What Is Facebook's Oversight Board? Company Installs Group in Attempt to Combat Misinformation on Site

Facebook has unveiled details about its new oversight board, which will review contentious content while operating independently of the social network.

In an opinion piece published by the New York Times, the board announced its first co-chairs, Catalina Botero-Marino, Jamal Greene, Michael Q. McConnell and Helle Thorning-Schmidt.

According to the piece, the board was first discussed in November 2018, but over the past 18 months "more than 2,00 experts and other relevant parties from 88 countries have contributed feedback that has shaped the development of this oversight board, which will have 20 members and is scheduled to become operational this year." The board's website states that the 20 members, which will eventually increase to 40, "have experience in press freedom, digital rights, religious freedom, content moderation, online safety, internet censorship, platform transparency and technology."

"The Board will review whether content is consistent with Facebook and Instagram's policies and values, as well as a commitment to upholding freedom of expression within the framework of international norms of human rights," the board wrote on their website. "We will make decisions based on these principles, and the impact on users and society, without regard to Facebook's economic, political or reputational interests. Facebook must implement our decisions, unless implementation could violate the law."

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In this photo illustration the Facebook logo is seen on the screen of an iPhone on January 31, 2019 in Paris, France. Chesnot/Getty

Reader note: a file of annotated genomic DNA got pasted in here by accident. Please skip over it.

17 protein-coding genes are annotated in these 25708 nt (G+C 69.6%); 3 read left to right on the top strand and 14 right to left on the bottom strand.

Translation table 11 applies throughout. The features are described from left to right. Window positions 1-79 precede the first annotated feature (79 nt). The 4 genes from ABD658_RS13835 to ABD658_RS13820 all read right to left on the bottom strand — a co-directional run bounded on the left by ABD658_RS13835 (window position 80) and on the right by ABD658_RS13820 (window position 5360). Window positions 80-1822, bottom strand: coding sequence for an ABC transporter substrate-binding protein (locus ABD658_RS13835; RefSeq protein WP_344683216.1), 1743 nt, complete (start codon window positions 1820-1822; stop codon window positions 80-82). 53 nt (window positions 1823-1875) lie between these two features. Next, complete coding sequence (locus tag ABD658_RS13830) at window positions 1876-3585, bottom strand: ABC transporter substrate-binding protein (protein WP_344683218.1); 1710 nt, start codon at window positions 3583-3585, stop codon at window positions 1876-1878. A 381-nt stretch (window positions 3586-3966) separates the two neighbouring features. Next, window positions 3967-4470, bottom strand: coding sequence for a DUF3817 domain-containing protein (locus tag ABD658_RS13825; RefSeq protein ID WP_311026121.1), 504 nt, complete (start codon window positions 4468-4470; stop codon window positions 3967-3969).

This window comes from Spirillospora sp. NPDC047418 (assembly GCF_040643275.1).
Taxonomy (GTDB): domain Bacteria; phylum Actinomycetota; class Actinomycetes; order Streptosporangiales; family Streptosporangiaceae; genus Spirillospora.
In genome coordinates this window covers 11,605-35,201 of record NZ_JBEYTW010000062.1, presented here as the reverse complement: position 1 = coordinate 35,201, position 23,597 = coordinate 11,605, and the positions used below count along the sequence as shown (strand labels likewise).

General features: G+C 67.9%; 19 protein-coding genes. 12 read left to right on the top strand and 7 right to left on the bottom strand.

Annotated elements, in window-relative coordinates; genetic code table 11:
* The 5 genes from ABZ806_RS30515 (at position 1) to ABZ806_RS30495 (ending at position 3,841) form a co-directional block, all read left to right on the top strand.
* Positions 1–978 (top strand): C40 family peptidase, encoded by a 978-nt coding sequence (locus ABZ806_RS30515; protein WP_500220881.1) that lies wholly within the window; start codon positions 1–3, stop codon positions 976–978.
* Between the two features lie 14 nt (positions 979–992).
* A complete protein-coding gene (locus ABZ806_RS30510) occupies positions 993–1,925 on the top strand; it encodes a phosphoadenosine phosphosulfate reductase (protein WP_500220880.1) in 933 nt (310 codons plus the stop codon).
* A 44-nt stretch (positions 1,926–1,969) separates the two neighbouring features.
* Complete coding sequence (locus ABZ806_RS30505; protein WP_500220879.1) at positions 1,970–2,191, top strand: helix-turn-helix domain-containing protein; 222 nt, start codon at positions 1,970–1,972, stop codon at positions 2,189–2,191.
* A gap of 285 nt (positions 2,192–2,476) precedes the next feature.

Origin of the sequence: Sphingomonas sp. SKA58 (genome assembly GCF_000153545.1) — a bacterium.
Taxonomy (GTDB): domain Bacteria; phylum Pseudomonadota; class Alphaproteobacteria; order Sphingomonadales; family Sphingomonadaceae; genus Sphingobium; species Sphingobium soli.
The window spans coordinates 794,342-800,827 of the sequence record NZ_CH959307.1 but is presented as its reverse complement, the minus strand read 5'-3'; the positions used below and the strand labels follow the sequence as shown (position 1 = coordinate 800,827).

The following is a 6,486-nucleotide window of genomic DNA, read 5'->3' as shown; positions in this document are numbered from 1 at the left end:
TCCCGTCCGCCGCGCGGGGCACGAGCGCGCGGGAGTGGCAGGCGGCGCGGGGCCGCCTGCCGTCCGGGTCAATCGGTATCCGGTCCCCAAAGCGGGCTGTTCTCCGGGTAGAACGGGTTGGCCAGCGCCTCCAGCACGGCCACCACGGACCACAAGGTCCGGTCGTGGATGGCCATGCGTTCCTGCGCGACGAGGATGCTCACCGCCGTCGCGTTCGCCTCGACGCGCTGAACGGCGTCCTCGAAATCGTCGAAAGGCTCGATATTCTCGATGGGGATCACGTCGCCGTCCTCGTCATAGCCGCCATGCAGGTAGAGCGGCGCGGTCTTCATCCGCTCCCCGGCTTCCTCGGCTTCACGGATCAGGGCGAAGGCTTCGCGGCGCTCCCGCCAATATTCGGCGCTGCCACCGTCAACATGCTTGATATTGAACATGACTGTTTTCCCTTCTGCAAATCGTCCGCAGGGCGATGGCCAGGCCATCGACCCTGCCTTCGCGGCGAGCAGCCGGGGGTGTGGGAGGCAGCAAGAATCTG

The board will examine cases submitted to a content management system, which will be linked to Facebook's platform. The members of the board will then discuss the specific case and decide whether the content should be taken down or can stay on the social media site.

Facebook has long attempted to cleanse its platform of unwanted or policy breaking content, but it has faced an uphill battle in recent years.

Like other social networks, it was widely exploited by Russia-linked trolls during the 2016 U.S. presidential election. In March 2019, its live-streaming feature was used to host real-time video of terrorist shootings in New Zealand. More recently, it has been fending off the rise of COVID-19 misinformation and 5G conspiracy theories.

The Mark Zuckerberg-led platform has been embroiled in high-profile scandals over paid election advertising, data breaches, accusations of political bias and internal disputes.

In 2018, Zuckerberg faced extreme backlash after it was discovered that Cambridge Analytica, a political consulting firm that worked with President Donald Trump's campaign, used raw data from up to 87 million Facebook profiles. Cambridge Analytica used the data, without the consent of the users, for political advertising and Russian interference during the 2016 presidential elections.

Zuckerberg has also faced criticism for Facebook's decision to not fact-check political ads, all of which led to the creation of the independent Oversight Board.

In November 2018, Zuckerberg said the board was a way to "uphold the principle of giving people a voice while also recognizing the reality of keeping people safe."

Mark Stephens CBE, a human rights lawyer at Howard Kennedy LLP, told Newsweek the plan released by the board was "impressive" and had the potential to "answer a lot of the problems about misinformation, Russia, COVID-19 and... other problems in the recent past."

"They're setting up an independent foundation which will give it complete financial independence. They'll appoint globally recognized figures from all over the world," Stephens said. "A Nobel Peace Prize winner, senior journalists, former and current, lawyers, judges who sit in Supreme Courts. Those kinds of people."

Stephens added that he thinks the board "will work," to help stop the spread of misinformation across the social network.

"Anyone can agree that misinformation should be taken out but where there's an argument it's important to have a third party look at it and have guiding principals," Stephens told Newsweek.